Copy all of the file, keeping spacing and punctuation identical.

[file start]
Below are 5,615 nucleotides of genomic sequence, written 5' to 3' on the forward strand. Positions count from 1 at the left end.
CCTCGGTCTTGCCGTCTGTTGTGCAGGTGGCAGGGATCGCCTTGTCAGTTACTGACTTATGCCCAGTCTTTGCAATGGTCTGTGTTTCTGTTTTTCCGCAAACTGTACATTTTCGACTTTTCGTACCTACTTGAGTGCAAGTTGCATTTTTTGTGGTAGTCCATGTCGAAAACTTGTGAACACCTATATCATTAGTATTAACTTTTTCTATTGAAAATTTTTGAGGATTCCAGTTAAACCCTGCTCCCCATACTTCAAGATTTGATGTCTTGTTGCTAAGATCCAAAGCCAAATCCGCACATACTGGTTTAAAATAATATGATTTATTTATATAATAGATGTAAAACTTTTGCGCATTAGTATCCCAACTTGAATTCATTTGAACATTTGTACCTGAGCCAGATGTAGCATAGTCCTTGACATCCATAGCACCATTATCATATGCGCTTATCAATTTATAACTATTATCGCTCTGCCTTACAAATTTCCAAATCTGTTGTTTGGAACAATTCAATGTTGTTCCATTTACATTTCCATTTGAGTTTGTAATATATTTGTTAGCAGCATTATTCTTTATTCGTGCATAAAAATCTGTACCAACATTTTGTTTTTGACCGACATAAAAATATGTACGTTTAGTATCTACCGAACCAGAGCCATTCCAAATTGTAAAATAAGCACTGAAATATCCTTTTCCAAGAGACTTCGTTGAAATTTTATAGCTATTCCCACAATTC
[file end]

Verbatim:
Below are 5,615 nucleotides of genomic sequence, written 5' to 3' on the forward strand. Positions count from 1 at the left end.
CCTCGGTCTTGCCGTCTGTTGTGCAGGTGGCAGGGATCGCCTTGTCAGTTACTGACTTATGCCCAGTCTTTGCAATGGTCTGTGTTTCTGTTTTTCCGCAAACTGTACATTTTCGACTTTTCGTACCTACTTGAGTGCAAGTTGCATTTTTTGTGGTAGTCCATGTCGAAAACTTGTGAACACCTATATCATTAGTATTAACTTTTTCTATTGAAAATTTTTGAGGATTCCAGTTAAACCCTGCTCCCCATACTTCAAGATTTGATGTCTTGTTGCTAAGATCCAAAGCCAAATCCGCACATACTGGTTTAAAATAATATGATTTATTTATATAATAGATGTAAAACTTTTGCGCATTAGTATCCCAACTTGAATTCATTTGAACATTTGTACCTGAGCCAGATGTAGCATAGTCCTTGACATCCATAGCACCATTATCATATGCGCTTATCAATTTATAACTATTATCGCTCTGCCTTACAAATTTCCAAATCTGTTGTTTGGAACAATTCAATGTTGTTCCATTTACATTTCCATTTGAGTTTGTAATATATTTGTTAGCAGCATTATTCTTTATTCGTGCATAAAAATCTGTACCAACATTTTGTTTTTGACCGACATAAAAATATGTACGTTTAGTATCTACCGAACCAGAGCCATTCCAAATTGTAAAATAAGCACTGAAATATCCTTTTCCAAGAGACTTCGTTGAAATTTTATAGCTATTCCCACAATTC